I say "institution" because I believe that workers' compensation is not just an industry, or a program, or even a system, though it does encompass all of those elements.
Workers' compensation is an institution in the grandest sense - available to everyone and anyone that qualifies, with defined boundaries, rules, limitations...
Dictionary dot com defines "institution" as: "an organization, establishment, foundation, society, or the like, devoted to the promotion of a particular cause or program, especially one of a public, educational, or charitable character."
That pretty much defines workers' compensation no matter what your participation level is - worker, employer, vendor, government.
The institution of workers' compensation is constantly studied. There are lots of formal research organizations telling us what costs whom, where the dollars go, what the effect is.
Not too many look at the long term financial effect on the injured worker and his/her family when a lost time injury takes that person out of the productive work force.
WorkCompCentral released yesterday our independently commissioned study by Peter Rousmaniere on the topic: "The Uncompensated Worker: The Financial Impact of Workers’ Comp on Injured Workers & Their Families.”
This is the first report we know of that explores the risk of family instability while an injured worker recovers, and the conclusion is startling - an overall declination in the earnings of that worker to the detriment of the lifestyle of that workers' entire family, taking a large swath out of the recurrent economy.
This report examines a fictitious worker, Tim, that we would find any day anywhere in the USA - an electrician - who incurs a lost time work injury with attendant disability and indemnity.
"In 31 states, workers receive a reduction in take-home pay of 15% or more when they're injured on the job," the report concludes, "and in half the states, households with two median wage earners, one on work disability and the other working full time, cannot afford to sustain their basic budget."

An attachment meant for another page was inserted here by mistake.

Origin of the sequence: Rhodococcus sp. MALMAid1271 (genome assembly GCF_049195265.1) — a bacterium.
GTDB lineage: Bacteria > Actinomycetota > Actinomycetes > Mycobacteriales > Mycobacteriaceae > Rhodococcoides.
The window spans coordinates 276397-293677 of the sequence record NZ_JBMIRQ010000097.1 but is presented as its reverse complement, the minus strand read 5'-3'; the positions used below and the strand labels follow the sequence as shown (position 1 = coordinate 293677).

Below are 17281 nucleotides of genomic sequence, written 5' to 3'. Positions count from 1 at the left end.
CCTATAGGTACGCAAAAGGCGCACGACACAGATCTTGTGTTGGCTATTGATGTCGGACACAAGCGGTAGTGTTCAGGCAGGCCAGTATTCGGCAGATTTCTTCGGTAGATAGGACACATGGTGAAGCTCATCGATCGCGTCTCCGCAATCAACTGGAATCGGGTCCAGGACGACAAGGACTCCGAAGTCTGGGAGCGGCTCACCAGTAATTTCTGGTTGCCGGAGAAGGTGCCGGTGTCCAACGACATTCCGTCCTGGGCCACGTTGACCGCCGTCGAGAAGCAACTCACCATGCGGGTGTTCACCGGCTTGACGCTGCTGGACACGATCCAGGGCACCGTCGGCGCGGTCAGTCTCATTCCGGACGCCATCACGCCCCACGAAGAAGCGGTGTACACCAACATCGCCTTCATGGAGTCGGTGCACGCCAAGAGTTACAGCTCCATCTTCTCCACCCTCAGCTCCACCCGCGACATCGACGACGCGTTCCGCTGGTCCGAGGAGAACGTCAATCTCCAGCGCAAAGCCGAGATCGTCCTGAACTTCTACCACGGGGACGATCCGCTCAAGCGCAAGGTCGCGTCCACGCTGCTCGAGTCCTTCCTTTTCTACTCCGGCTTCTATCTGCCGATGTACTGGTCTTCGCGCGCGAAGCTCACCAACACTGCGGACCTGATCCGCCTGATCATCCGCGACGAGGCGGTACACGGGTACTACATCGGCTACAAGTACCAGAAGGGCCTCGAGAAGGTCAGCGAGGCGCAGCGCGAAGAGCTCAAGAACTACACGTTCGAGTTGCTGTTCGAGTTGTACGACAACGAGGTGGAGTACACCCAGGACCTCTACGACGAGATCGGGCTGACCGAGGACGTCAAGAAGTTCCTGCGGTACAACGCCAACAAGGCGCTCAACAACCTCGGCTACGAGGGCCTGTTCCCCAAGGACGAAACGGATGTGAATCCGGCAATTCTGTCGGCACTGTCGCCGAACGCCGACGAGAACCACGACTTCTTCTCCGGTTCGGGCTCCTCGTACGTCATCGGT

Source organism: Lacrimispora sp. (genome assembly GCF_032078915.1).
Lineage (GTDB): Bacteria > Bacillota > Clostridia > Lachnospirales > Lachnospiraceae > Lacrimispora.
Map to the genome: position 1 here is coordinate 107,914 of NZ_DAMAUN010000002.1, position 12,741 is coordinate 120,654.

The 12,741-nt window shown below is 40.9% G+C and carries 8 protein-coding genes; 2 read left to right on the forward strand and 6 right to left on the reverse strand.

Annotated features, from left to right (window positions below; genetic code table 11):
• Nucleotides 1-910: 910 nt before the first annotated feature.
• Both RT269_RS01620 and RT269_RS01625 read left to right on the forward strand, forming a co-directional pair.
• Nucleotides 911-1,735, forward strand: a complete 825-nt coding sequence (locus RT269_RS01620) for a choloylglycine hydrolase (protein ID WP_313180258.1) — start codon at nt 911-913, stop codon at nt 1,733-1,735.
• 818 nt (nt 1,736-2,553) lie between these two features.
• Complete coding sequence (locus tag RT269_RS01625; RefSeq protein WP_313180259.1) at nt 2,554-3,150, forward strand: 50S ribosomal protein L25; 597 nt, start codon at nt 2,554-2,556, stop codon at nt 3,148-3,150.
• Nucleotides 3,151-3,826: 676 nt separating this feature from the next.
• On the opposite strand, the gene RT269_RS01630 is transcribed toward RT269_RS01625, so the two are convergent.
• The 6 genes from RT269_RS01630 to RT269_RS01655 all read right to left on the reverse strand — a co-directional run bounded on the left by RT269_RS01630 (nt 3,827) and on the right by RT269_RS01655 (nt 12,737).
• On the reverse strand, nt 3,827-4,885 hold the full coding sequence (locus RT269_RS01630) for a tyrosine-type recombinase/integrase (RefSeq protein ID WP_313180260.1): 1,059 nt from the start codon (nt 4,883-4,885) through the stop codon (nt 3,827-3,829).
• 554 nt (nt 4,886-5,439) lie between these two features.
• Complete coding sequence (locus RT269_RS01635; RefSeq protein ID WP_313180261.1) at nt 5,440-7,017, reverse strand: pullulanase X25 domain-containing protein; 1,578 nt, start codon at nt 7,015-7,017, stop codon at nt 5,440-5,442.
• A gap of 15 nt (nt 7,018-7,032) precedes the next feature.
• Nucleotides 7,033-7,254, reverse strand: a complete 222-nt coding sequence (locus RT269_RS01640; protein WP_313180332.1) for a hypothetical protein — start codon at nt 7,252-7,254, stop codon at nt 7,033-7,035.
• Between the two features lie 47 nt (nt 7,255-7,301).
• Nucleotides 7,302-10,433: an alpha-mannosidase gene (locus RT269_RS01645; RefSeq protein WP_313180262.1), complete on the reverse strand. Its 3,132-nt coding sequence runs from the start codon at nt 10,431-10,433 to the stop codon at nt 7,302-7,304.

Bottom line finding: regardless of indemnity, the financial impact on a regular middle class American of modest means (certainly not poverty level) is financially ruined for the rest of their lives regardless of domicile…
I, and my company, WorkCompCentral, may be criticized by the "payer" community for being too liberal, for pandering to injured workers.
So be it. This report does not take a position, but simply points out a fact: in general, getting hurt while working can mean an irreversible lowering in the standard of living for most of the population, and this has serious consequences for that worker, his/her family, the employer, the local community and the larger economy.
The general media has taken the workers' compensation institution to task for failing to live up to promises made over 100 years ago. In my opinion, this industry can not stand by the wayside and defend an indefensible position: that the safety net of work injury protection is not meeting its obligation.
What we need to do as an industry in support of the institution is to recognize these shortcomings, learn from them, and assist our lawmakers in making wise decisions to ensure that Tim, and others like him, get the support necessary to make them a sustainable position in the economy.
Here's the deal - every Tim that is off work needs to be replaced, and every Tim that doesn't have the financial wherewithal to meet needs after a work injury plays a part in economic stagnation.
Our mission through workers' compensation is to stabilize the economy, and get people contributing to it, not taking from it.